Green screen work is almost unavoidable for a modern cinematographer. In an age when even the most basic of corporates might use the technique, and big blockbusters might never leave the green screen stage, knowing how to light for it is essential. The following tips apply equally to blue screen work….
Or to put it another way, your screen should not be over- or under-exposed. If you use a light meter, you can hold it at various spots on the screen (taking care not to block any light with your body) and check that the reading always matches what the iris of your lens is set to. If your camera or monitor has a false colours option, you can use this to check the level and consistency of the exposure across the screen.
2. Use soft sources.
Bouncing tungsten lamps off polyboard is a cheap and effective way to spread soft light across a green screen. Typically you will want two sources, one to each side of the screen. They will need to be well flagged so that their light does not spill onto the subject.
On larger budgets, Kinoflo Image 85s or 87s are often used to illuminate green screens. They are 4ft 8-bank units which put out a large amount of soft light. Ask your hire company to supply them with spiked green tubes; designed especially for green screen work, these tubes help to increase the colour saturation of the screen. (Spiked blue tubes are also available.)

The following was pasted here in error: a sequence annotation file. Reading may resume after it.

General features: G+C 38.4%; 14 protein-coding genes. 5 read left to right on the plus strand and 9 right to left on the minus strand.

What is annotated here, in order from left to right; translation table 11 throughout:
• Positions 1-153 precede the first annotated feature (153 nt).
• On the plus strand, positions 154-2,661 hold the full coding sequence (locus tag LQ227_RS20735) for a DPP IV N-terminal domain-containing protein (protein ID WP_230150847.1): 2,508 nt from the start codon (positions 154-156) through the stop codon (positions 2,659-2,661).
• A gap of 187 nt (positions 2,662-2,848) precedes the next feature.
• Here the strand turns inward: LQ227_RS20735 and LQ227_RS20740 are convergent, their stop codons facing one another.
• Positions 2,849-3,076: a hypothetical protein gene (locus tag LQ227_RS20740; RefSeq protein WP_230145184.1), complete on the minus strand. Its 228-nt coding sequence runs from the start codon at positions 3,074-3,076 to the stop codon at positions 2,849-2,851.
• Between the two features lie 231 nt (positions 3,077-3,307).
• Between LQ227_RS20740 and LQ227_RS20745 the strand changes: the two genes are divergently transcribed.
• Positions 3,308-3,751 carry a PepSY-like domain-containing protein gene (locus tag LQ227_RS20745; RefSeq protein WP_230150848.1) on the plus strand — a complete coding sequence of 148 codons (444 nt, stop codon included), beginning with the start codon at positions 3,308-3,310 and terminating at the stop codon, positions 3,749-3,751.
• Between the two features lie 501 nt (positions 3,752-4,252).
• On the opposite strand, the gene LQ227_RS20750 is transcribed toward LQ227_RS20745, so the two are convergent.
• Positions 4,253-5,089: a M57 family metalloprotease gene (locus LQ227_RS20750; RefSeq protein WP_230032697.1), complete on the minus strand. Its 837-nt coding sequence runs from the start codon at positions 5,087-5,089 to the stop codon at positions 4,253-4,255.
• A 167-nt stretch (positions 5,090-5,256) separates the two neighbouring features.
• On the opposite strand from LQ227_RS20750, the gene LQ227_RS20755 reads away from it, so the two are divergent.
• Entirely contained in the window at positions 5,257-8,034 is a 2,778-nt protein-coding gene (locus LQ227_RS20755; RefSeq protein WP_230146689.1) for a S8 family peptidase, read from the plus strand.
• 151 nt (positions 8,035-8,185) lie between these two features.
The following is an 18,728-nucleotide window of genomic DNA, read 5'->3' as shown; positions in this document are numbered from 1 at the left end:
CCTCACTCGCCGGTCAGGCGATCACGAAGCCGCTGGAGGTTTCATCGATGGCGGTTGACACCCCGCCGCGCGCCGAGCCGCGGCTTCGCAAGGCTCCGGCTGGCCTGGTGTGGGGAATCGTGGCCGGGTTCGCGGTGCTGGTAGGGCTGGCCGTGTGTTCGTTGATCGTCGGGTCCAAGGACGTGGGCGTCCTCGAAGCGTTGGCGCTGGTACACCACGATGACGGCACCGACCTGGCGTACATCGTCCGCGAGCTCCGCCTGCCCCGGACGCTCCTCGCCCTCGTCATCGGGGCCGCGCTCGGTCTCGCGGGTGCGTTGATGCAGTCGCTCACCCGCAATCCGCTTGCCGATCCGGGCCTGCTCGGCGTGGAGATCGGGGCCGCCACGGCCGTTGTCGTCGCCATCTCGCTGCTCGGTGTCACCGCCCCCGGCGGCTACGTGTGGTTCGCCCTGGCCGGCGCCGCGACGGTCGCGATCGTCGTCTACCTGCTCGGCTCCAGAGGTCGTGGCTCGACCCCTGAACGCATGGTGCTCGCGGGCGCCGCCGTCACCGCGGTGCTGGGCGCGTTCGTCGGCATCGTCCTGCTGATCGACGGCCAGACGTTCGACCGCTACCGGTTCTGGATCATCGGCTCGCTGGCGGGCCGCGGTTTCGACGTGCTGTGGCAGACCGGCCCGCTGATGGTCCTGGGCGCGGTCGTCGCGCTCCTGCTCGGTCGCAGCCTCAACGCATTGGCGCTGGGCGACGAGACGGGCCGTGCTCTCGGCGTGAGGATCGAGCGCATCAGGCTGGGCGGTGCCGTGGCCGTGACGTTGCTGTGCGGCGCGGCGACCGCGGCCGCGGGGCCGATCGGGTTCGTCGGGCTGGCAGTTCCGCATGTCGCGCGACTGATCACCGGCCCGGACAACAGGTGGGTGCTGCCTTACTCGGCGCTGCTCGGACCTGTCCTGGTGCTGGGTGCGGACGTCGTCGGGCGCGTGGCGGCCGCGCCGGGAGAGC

3. Control spill.
As far as possible, reflected green light from the screen should not fall on the subject. The main way to ensure this is to put as much distance as possible between the screen and the subject.
I learnt a great tip recently which also helps reduce spill: once the exact camera position is known, bring in 4×4 floppy flags slightly behind the subject, one either side, just out of frame.
Green spill will bleed most easily into the dark areas on your subject, especially if you’re shooting with a wide aperture. Clipped (or ‘crushed’) blacks are particularly undesirable. The solution is to use more fill light, even if this goes against the mood and contrast levels you’re using in non-VFX shots. If you use LUTs, you should consider creating a custom one for green screen work which pushes the contrast further to compensate for this flatter starting point. If not, you will have to work with the colourist in post to ensure that the shadows are restored to their usual levels once the VFX are complete.
5. Add tracking markers.
Camera movement against green screen isn’t the no-no that it used to be, with any VFX team worth their salt being able to deal with handheld shots, pans, tilts and push-ins. If there isn’t a VFX supervisor on set, you can help them out by taping crosses to a few points on the screen. There should always be at least one marker in shot throughout the camera move (more if it’s a multi-axis move), and they shouldn’t stay put behind any tricky edges (e.g. long hair) for long.